A flexible career has another meaning besides career path mobility and opportunity.  Numerous articles describing the desire for workplace flexibility have appeared in recent years, particularly when discussing the Millennial generation.  However, I believe that this desire for flexibility is not unique to the Millennials.  In this age of instant, always-on communication, I think we all value the ability to work from anywhere we wish, and at the times that we wish.  Technology certainly supports our ability to be productive from our home office or even from the bleacher seats as we watch our children and grandchildren play sports.  The risk and insurance industry offers this type of flexibility.  Many professionals are now based out of home offices.  Field personnel who do loss control or claims work often schedule their own appointments.  I’ve spoken with many insurance agents over the years who treasure the ability to work in the office during the morning, have a client meeting over lunch, spend time on a family activity during the afternoon, and finish up their day with a little work in their home office.  The next day’s schedule may look entirely different – it’s up to them.

Let me be clear.  There is work to be done.  I don’t intend to paint a picture of insurance professionals spending all of their afternoons on the golf course,  During my consulting days, I traveled 50-75% of the time and I was away from my young family more than I cared to be at times.  Nevertheless, the work was always interesting, never boring, and I always had a degree of control over when I scheduled projects.  On the whole, I have enjoyed a tremendous amount of flexibility and variety in my risk and insurance career, and you can too.

 

Practical Education

theory_into_practice

February is “Insurance Careers Month” during which risk and insurance professionals make a concerted effort to highlight the industry’s career opportunities for young people facing a myriad of academic and professional choices.  A few years ago, when Ferris State University revived its storied risk management and insurance academic program, we re-engineered the curriculum and co-curricular opportunities for the 21st century.  As the new program took shape, I sat down with an advisory board sub-committee to craft a tagline for the program that would capture its essence and the potential that it offered students:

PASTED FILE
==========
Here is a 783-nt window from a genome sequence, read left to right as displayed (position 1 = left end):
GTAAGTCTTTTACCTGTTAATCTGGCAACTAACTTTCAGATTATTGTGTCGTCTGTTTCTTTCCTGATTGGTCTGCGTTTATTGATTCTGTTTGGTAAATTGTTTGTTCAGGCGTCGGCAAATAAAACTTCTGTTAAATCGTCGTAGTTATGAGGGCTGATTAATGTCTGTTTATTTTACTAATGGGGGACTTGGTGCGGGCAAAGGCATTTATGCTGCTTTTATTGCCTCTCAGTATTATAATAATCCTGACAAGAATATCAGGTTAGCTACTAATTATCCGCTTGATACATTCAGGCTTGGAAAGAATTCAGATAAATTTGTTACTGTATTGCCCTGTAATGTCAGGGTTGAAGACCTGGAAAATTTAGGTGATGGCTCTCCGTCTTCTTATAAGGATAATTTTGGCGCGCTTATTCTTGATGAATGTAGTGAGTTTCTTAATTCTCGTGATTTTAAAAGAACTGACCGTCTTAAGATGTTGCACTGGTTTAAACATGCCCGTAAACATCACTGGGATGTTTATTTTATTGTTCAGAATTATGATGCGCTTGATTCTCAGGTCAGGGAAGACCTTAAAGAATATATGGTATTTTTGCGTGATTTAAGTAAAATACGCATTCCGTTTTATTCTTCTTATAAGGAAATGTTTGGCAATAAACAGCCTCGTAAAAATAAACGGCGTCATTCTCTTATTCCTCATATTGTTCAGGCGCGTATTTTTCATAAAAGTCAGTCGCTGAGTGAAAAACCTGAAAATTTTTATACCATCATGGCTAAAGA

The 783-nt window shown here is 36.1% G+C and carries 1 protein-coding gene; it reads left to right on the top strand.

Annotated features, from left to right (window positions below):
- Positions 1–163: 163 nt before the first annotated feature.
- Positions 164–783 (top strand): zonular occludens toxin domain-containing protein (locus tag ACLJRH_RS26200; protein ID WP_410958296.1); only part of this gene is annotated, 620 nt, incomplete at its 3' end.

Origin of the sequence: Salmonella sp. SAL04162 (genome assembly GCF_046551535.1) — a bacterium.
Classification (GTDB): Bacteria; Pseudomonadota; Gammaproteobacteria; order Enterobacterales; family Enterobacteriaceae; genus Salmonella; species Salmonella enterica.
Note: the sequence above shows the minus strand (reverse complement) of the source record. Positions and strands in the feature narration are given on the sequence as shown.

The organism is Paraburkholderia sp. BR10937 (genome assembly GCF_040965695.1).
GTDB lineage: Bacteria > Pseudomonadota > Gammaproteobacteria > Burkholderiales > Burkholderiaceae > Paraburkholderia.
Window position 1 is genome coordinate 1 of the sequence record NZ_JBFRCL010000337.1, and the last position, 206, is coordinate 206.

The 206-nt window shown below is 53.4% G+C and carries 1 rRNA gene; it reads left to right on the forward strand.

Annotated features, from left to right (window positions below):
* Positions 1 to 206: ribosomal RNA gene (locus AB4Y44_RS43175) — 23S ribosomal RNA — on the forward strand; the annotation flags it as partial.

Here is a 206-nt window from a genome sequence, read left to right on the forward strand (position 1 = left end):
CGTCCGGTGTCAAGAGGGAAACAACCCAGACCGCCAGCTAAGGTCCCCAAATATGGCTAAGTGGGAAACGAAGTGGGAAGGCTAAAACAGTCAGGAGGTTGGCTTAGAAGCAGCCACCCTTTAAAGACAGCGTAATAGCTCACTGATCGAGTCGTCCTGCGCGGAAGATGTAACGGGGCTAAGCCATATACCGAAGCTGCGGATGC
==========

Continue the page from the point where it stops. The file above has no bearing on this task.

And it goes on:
Ferris State University Risk Management and Insurance:  Practical Education.  Flexible Career.  Rewarding Life.

 In the context of insurance careers month, I decided to break this tagline down and discuss each of its component parts over the next few weeks.

“Practical Education” is not just lip service – it’s part of the Ferris State DNA.  The school was founded in 1884 by Woodbridge and Helen Ferris as Big Rapids Industrial School.  A review of the school’s history clearly demonstrates a focus on teaching practical skills that prepare students for gainful employment and successful careers in fields where workers are needed.  To this day, Ferris offers programs in such fields as Heavy Equipment Technology, Welding Engineering Technology, Plastics Engineering Technology, Pharmacy, Optometry, and yes, Risk Management and Insurance.  All of these are fields clamoring for young, educated talent.  The Ferris State mission and core values clearly emphasize the practical nature of a Ferris State education.

The new Ferris State RMI academic program has been designed from the ground-up to provide this practical education.  Our students learn the foundational concepts of the risk management process, insurance coverages, insurance law, and terminology.  But that’s not all.  The reality is that in many fields, a significant portion of the technical knowledge a person gains in school will be obsolete within ten years of graduation.  The truth is that the technical learning continues well beyond college graduation, and in fact, never really ends.  Insurance coverages will evolve with emerging risks such as cyber-risk, and who knows what comes next in the 2030s, 2040s, and beyond.